And yet, fortified by a pair of back-to-back road wins (Tampa Bay, Carolina) and armed with a valuable divisional tiebreaker (Week 1 victory over New Orleans), the first-place Falcons genuinely have all their stated goals from the Hard Knocks days of July/August within their grasp.
Without the initial need for outside help.
"Obviously, each year shakes out differently, and one thing I’ve learned (as a pro) … you just don’t how things are going to play out," said Falcons QB Matt Ryan during the week. "We’re in a position where we kind of control our own destiny, but we need to take it one game at a time and hopefully play our best football this week, and down the stretch."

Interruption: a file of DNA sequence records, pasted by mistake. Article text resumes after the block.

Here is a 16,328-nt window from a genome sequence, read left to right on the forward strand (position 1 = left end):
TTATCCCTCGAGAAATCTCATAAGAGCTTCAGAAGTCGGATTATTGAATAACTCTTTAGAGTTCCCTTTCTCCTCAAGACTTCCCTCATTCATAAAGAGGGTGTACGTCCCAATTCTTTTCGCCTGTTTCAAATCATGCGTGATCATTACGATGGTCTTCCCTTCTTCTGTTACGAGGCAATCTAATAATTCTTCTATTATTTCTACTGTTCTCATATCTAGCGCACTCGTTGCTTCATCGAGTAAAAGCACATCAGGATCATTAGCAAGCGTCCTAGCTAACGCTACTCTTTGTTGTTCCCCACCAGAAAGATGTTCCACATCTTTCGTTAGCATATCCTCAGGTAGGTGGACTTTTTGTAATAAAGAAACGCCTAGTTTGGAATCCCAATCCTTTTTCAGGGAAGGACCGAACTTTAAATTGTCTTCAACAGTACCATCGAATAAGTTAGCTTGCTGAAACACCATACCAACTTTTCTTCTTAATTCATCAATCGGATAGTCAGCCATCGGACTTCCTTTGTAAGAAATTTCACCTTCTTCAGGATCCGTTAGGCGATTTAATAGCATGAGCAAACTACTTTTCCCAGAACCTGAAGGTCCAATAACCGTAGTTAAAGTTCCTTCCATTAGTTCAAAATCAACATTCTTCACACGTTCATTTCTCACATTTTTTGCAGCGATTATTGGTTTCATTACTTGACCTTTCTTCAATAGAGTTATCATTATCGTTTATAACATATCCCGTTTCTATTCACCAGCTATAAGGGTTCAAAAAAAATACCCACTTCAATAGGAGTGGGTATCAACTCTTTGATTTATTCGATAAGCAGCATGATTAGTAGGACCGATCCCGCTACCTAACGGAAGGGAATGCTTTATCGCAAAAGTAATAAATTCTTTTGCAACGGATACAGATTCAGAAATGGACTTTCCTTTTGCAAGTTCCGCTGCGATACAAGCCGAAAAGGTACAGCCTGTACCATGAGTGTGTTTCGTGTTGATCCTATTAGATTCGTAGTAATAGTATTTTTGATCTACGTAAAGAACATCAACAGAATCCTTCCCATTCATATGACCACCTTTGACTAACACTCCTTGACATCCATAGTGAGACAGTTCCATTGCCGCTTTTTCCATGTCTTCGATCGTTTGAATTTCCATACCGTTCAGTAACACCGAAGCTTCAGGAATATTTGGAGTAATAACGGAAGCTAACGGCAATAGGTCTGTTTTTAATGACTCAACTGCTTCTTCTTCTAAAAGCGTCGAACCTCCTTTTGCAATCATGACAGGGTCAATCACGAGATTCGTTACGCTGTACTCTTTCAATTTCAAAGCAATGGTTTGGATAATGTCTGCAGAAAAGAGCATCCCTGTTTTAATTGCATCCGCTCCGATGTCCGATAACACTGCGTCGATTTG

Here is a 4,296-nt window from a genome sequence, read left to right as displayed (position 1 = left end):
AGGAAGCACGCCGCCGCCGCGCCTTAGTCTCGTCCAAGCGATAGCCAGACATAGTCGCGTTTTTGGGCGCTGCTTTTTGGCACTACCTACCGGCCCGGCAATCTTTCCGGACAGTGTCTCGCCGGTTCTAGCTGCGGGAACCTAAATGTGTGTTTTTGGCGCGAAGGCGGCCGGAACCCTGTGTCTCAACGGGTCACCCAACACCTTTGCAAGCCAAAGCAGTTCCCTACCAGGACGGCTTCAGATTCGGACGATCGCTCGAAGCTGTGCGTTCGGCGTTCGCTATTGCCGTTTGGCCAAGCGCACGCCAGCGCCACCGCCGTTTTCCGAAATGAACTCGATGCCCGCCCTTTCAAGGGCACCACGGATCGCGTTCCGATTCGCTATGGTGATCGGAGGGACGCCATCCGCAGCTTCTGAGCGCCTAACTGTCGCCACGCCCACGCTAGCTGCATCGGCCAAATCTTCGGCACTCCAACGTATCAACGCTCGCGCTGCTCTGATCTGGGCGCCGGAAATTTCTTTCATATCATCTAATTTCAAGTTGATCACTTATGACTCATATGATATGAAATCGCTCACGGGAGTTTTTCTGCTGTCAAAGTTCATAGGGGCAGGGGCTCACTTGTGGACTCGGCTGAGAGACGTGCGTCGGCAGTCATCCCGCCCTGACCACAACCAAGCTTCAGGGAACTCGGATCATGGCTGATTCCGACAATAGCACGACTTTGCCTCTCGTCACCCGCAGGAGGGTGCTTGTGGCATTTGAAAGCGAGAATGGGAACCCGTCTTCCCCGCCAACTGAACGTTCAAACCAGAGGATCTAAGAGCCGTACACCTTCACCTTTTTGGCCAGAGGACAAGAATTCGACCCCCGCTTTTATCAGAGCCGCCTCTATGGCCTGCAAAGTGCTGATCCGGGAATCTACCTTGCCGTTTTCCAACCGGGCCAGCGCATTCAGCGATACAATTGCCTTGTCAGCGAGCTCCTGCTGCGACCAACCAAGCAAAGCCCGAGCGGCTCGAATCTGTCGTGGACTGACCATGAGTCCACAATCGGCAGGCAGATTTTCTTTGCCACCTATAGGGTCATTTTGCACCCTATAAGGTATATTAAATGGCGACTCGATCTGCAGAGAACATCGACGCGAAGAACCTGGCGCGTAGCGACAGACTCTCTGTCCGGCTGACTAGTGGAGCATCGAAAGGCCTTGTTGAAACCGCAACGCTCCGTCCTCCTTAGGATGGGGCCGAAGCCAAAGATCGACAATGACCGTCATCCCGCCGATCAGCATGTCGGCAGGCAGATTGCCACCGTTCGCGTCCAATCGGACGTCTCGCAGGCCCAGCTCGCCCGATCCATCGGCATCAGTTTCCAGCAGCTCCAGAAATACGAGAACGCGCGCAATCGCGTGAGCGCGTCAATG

The Falcons couldn’t have asked for a more fitting Sunday foe than the Cleveland Browns — a delightfully schizophrenic team that could easily be renamed the "Atlanta Falcons" … in the Bizarro World.
**Cleveland boasts a 6-4 record — the positive inverse of 4-6 Atlanta — but resides in the basement of the highly competitive AFC North.
**At quarterback, Brian Hoyer — a lightly regarded NFL prospect out of Michigan State — has a 9-5 career record as a starter, despite only 18 lifetime touchdown passes. Meanwhile, rookie backup Johnny Manziel, arguably the most-hyped college-turned-pro QB since Michael Vick or Peyton Manning, has been the Browns’ Clipboard Guy for the whole season.
Ryan, by contrast, started for the Falcons on Day 1 of his rookie campaign (2008). In fact, he tossed a touchdown on his very first professional pass (62-yard score to Michael Jenkins), prompting a precocious, but ultimately wise Sports Illustrated writer — who now works for FOX Sports South — to declare it as the "greatest debut pass in NFL history."